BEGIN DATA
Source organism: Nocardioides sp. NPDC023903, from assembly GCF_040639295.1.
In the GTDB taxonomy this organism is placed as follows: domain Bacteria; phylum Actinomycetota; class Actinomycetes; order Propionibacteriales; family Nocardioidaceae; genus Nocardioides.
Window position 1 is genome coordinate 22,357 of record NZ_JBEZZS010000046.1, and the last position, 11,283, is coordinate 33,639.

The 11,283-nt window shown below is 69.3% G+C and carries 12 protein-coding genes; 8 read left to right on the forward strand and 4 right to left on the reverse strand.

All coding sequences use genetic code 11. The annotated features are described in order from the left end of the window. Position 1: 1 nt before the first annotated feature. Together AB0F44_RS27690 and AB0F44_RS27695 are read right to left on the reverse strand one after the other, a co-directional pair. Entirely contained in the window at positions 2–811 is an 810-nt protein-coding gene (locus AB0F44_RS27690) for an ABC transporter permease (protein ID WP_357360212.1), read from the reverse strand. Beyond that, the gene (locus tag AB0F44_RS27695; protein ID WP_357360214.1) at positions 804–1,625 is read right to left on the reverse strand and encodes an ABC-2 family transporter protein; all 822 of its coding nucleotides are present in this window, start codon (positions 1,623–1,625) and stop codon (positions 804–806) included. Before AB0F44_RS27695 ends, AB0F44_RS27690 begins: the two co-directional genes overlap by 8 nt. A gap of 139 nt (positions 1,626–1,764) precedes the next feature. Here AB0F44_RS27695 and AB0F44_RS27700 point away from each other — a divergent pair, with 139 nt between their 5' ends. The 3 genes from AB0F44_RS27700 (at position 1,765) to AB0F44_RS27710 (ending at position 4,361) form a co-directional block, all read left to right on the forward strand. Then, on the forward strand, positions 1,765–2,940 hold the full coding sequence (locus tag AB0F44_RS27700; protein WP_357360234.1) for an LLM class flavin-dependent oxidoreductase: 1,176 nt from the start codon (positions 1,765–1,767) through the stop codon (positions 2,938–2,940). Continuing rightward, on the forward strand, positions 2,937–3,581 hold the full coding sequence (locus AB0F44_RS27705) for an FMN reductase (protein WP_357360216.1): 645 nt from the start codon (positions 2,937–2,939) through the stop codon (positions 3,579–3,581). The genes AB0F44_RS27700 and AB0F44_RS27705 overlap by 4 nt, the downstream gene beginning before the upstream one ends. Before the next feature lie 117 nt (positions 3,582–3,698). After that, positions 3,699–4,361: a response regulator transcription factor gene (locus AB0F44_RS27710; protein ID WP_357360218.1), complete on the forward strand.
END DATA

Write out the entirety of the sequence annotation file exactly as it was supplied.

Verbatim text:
Source organism: Nocardioides sp. NPDC023903, from assembly GCF_040639295.1.
In the GTDB taxonomy this organism is placed as follows: domain Bacteria; phylum Actinomycetota; class Actinomycetes; order Propionibacteriales; family Nocardioidaceae; genus Nocardioides.
Window position 1 is genome coordinate 22,357 of record NZ_JBEZZS010000046.1, and the last position, 11,283, is coordinate 33,639.

The 11,283-nt window shown below is 69.3% G+C and carries 12 protein-coding genes; 8 read left to right on the forward strand and 4 right to left on the reverse strand.

All coding sequences use genetic code 11. The annotated features are described in order from the left end of the window. Position 1: 1 nt before the first annotated feature. Together AB0F44_RS27690 and AB0F44_RS27695 are read right to left on the reverse strand one after the other, a co-directional pair. Entirely contained in the window at positions 2–811 is an 810-nt protein-coding gene (locus AB0F44_RS27690) for an ABC transporter permease (protein ID WP_357360212.1), read from the reverse strand. Beyond that, the gene (locus tag AB0F44_RS27695; protein ID WP_357360214.1) at positions 804–1,625 is read right to left on the reverse strand and encodes an ABC-2 family transporter protein; all 822 of its coding nucleotides are present in this window, start codon (positions 1,623–1,625) and stop codon (positions 804–806) included. Before AB0F44_RS27695 ends, AB0F44_RS27690 begins: the two co-directional genes overlap by 8 nt. A gap of 139 nt (positions 1,626–1,764) precedes the next feature. Here AB0F44_RS27695 and AB0F44_RS27700 point away from each other — a divergent pair, with 139 nt between their 5' ends. The 3 genes from AB0F44_RS27700 (at position 1,765) to AB0F44_RS27710 (ending at position 4,361) form a co-directional block, all read left to right on the forward strand. Then, on the forward strand, positions 1,765–2,940 hold the full coding sequence (locus tag AB0F44_RS27700; protein WP_357360234.1) for an LLM class flavin-dependent oxidoreductase: 1,176 nt from the start codon (positions 1,765–1,767) through the stop codon (positions 2,938–2,940). Continuing rightward, on the forward strand, positions 2,937–3,581 hold the full coding sequence (locus AB0F44_RS27705) for an FMN reductase (protein WP_357360216.1): 645 nt from the start codon (positions 2,937–2,939) through the stop codon (positions 3,579–3,581). The genes AB0F44_RS27700 and AB0F44_RS27705 overlap by 4 nt, the downstream gene beginning before the upstream one ends. Before the next feature lie 117 nt (positions 3,582–3,698). After that, positions 3,699–4,361: a response regulator transcription factor gene (locus AB0F44_RS27710; protein ID WP_357360218.1), complete on the forward strand.